A Budding Molecular Gastronomist

Reader Nicole writes:

You mention in several places the importance of relatively dry butter, and it got me thinking – could you make laminated dough with cooled browned butter, since the cooking process will drive off some water? How about something more solid at room temperature, like cocoa butter or coconut oil (the kind that comes solid in jars)? I plan to try this myself at some point, but I live in swamp cooler country, so I’ll have to wait for things to be a little less damp in my kitchen before giving it a go. I thought I’d see whether you knew anything about this, though – I’m sure the crystal structure of butterfat must change after browning and resolidification, but the thought of a brown butter croissant leaves me weak-kneed, as does one made with cocoa butter.

Very interesting issues you raise, Nicole. I know that it is possible, under the right conditions, to melt butter and remove both the water and the solids. This is frequently done on the Continent to make specialty, extra-dry (virtually 100% butterfat) pastry butters. I’ve never produced anything but butterfat slush melting and cooking butter at home. This, I believe, is due to the fact that heat destroys the protein film around fat globules, creating too much flowing “free” fat which doesn’t crystallize. I need to do a little more research on that to make sure, though.

Concerning cocoa butter and laminated dough, you anticipate Hervé This perfectly. He too fantasizes about all-chocolate croissants. The trouble with using cocoa butter itself is that it’s essentially flavorless. However if you and Hervé put your heads together, I’m sure you’ll come up with something. Thanks for the terrific email!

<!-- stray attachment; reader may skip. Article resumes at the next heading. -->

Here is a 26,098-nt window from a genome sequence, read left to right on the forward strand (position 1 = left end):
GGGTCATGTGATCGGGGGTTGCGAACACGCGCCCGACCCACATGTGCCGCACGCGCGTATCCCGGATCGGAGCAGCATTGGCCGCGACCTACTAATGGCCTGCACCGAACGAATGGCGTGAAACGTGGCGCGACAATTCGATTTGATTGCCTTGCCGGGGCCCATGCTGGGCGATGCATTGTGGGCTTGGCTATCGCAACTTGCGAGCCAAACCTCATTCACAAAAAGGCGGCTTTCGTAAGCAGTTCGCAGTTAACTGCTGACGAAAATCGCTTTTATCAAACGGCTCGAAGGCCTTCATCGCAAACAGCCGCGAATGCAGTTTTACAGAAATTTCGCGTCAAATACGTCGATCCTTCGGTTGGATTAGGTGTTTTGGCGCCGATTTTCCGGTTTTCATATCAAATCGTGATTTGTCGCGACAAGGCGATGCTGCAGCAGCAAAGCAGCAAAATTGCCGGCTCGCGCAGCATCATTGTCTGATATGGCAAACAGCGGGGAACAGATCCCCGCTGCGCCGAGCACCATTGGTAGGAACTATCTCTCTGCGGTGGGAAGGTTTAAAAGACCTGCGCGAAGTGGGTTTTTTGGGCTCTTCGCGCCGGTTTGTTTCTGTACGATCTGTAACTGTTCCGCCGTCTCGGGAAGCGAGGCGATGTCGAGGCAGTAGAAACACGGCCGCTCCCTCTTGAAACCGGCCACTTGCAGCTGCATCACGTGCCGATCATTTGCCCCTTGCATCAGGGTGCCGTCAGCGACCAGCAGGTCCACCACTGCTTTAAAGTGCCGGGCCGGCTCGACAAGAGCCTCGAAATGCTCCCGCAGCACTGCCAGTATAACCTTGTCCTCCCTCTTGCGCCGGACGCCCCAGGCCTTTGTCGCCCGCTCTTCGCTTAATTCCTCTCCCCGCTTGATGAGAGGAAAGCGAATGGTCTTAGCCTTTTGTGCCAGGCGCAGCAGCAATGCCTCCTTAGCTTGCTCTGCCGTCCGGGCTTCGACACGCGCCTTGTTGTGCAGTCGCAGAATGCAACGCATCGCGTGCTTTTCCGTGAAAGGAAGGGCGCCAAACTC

UPDATE: Chef Camillle writes:

Just had to respond to the question about making laminated doughs with cocoa butter. In my view, the biggest problem is not the flavor, it’s the texture. Pure cocoa butter, as you may know, is rock-hard at room temperature. I’ve never really seen it in a malleable form like dairy butter, it’s either hard or liquid in my experience. As for the flavor, the lack thereof is not an intrinsic quality of cocoa butter, but a result of manufacturing practices. The trouble is that cocoa butter is more valuable as a cosmetic ingredient than as a foodstuff, so the general protocol on most plantations is to deodorize it all. If you’ve ever had white chocolate made with non-deodorized cocoa butter (El Rey and Askinosie are the only companies I know of that
make it this way), you’ll taste the difference immediately.

One thought on “A Budding Molecular Gastronomist”

  1. I know this is an old post, but firstly I want to say that I’ve been a huge fan for years! I remembered reading this and realizing I wasn’t alone in dreaming of a brown butter croissant, and thinking that if others had thought about it too then I wouldn’t be the only one to appreciate it if I was able to create it. So I started experimenting.
    After many trials, I have finally figured out how to make croissants with brown butter! I used some European butter along with the brown butter so that the structure isn’t compromised, and I worked as fast as possible to prevent it from getting too soft. I really hope you get the chance to check the recipe out on my blog and let me know what you think! (I used a variation of your detrempe recipe as well.)
    Now to get my hands on some non-deodorized cocoa butter….I don’t have much experience with cocoa butter, but if I were to combine it in it’s liquid state with softened butter and then chilled that until solid, do you think that could work in a laminated dough?

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